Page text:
Suppressor Owners Owe the Rifle Grenade

That’s a strange title for an article, isn’t it? Odd as it may sound, if it weren’t for the prolific use of the rifle grenade in the Second World War, the virtues of adjustable gas systems likely wouldn’t be realized.

If your reaction to the above statement is bewilderment, stay with me, I’ll explain.

Griffin Armament suppressor, rifle grenade setting
Sound suppressors force hot gasses back inside the firearm. 

Sound suppressors function like a muffler for guns. They do this by slowing the expansion of hot gasses escaping through the muzzle of a freshly fired firearm. But, there’s no free lunch, and suppressors are no exception.

By delaying the escape of hot gasses, suppressors force these excess hot gasses back inside the firearm itself. This has two negative side effects.

First, it increases the speed with which the gun becomes fouled because the hot carbon-filled gasses that normally fly out the muzzle instead are pushed back inside the gun.

Secondly, the deceleration of these gasses, drastically increases the backpressure of the internal gasses, thus operating the gun at a much higher velocity than intended. This wears the components of the gun extra quickly, and in many cases, operates the action too quickly for the magazine spring to keep up. This causes a failure to feed in over-gassed guns.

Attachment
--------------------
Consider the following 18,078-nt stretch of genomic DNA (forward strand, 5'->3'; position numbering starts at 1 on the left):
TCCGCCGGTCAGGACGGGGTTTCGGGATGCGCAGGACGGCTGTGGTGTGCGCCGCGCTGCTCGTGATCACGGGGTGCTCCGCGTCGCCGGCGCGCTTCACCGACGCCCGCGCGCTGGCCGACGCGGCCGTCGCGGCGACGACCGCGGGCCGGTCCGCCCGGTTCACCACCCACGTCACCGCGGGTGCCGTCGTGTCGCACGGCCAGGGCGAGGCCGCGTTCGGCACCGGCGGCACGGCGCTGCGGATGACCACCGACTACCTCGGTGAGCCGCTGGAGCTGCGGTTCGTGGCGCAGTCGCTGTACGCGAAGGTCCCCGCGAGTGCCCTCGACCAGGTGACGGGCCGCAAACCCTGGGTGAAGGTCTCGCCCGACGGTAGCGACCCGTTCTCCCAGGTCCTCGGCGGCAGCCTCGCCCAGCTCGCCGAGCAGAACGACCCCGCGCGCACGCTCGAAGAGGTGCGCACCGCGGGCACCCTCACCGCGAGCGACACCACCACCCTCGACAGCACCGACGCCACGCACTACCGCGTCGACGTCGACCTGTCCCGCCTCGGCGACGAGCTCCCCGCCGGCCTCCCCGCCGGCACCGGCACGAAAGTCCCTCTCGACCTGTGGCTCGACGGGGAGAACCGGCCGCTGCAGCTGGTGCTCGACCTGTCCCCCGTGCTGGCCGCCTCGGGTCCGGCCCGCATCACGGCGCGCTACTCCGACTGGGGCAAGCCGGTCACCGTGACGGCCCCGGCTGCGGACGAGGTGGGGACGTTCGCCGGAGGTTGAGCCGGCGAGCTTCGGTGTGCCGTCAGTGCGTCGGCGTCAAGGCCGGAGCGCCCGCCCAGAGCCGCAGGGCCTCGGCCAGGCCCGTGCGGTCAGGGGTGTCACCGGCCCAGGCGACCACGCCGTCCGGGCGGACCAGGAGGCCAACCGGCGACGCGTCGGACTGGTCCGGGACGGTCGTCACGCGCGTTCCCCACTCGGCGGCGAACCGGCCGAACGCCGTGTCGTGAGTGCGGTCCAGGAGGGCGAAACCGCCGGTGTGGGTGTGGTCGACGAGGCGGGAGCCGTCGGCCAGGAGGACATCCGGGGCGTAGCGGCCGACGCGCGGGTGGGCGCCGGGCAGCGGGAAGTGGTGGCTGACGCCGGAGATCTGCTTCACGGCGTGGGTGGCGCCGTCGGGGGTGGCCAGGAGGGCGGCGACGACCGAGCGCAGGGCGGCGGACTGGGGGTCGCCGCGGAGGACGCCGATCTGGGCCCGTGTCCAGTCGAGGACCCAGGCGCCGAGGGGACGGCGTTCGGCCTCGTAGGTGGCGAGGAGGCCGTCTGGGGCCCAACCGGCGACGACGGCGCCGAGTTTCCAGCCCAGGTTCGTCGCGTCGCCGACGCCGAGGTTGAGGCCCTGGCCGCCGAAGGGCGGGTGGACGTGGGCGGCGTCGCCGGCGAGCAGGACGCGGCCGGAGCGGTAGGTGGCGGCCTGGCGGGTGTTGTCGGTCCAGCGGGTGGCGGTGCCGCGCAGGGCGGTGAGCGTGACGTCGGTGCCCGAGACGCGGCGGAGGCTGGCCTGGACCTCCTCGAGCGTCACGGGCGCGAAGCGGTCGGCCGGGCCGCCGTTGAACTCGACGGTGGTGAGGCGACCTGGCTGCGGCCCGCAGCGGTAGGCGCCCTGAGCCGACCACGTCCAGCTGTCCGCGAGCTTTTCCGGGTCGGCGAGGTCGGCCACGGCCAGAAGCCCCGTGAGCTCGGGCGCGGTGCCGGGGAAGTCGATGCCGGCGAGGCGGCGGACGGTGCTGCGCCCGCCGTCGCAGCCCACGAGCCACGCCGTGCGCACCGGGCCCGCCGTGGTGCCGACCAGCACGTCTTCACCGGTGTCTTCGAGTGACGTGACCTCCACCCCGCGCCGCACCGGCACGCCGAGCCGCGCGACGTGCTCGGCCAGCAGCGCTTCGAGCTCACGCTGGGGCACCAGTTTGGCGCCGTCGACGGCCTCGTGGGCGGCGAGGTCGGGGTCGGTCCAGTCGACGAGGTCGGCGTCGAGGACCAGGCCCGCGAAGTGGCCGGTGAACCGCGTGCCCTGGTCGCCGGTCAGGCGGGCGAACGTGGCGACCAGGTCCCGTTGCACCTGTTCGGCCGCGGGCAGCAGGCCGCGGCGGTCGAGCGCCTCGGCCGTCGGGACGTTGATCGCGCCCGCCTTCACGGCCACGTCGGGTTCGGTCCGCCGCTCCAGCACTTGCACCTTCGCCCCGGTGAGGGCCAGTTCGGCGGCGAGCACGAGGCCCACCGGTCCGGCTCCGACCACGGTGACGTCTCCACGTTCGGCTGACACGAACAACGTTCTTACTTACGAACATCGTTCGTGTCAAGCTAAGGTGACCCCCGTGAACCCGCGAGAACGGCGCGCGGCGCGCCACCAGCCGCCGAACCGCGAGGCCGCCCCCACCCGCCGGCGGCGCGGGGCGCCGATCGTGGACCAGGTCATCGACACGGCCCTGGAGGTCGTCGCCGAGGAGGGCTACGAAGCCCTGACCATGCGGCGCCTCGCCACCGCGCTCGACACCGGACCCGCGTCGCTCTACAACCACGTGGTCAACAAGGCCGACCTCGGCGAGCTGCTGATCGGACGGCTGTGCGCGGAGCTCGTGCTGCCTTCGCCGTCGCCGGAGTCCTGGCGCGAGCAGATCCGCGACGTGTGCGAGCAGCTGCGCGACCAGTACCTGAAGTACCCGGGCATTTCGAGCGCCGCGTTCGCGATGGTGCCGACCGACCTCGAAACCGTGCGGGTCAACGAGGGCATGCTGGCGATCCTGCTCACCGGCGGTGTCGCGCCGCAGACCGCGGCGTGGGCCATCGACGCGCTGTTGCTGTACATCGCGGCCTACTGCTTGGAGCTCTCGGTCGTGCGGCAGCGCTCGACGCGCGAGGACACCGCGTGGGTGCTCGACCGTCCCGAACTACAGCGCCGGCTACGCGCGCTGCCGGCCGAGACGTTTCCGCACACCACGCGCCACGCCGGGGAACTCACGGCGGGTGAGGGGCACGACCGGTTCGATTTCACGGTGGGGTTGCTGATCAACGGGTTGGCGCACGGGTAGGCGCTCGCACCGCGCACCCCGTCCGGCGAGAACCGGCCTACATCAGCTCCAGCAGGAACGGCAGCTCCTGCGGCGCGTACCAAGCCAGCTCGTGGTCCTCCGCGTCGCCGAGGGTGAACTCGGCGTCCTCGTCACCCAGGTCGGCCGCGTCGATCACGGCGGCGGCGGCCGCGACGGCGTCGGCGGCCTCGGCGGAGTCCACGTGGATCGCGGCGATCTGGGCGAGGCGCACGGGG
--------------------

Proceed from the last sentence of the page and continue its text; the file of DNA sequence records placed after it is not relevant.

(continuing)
OK, but what does the rifle grenade have to do with any of this?

Rifle grenades are explosives (or sometimes less-lethal options like flares or tear gas) that are fixed to the muzzle of a rifle, and use the pressure of a blank round to propel them roughly a hundred yards or so.

They first found widespread use during the Great War, where their indirect fire capabilities made them invaluable at routed entrenched infantry. More modern versions were developed for use as anti-vehicle or light armor weapons.

These medium-range explosives were a tremendous improvement over hand-thrown bombs, but they put undue wear on the rifle used to launch them. Now, they worked great on manually-operated firearms, but with the introduction of semi-automatic firearms, some countries needed to adjust the pressure levels of their self-loading guns to maximize the effective range of these rifle-launched grenades.

While no firearms historian (that I could find during my research) has directly linked the development of adjustable gas systems to the widespread use of rifle grenades, it does stand to reason, since every automatic military rifle from around the end of World War 2 with an adjustable gas system has a rifle grenade setting.

If that’s the case, then suppressor fans should thank their lucky stars for rifle grenades. Imagine having to get special buffer springs, bolt carriers, or ammunition to properly run your favorite suppressor host with a can. Sure, direct blowback guns would be largely unaffected, but that means larger-caliber rifles and carbines wouldn’t be able to function as reliability with suppressors. Now, if we could only get the military to integrate an adjustable gas system into the M4….

Jim is a freelance writer for dozens of firearm publications, the host of the YouTube channel Burst Review and the youngest author to write a cover story for Shotgun News in its 86-years of operation. Jim loves anything that goes, ‘boom’ but particularly enjoys military firearms from the Cold War and WW2. When he’s not slinging lead downrange he can be round hiking in the mountains with his wife Kim and their vicious attack dog, Peanut.

Sign Up for Newsletter

Let us know what topics you would be interested:
© 2024 GunMag Warehouse. All Rights Reserved.
Copy link
Powered by Social Snap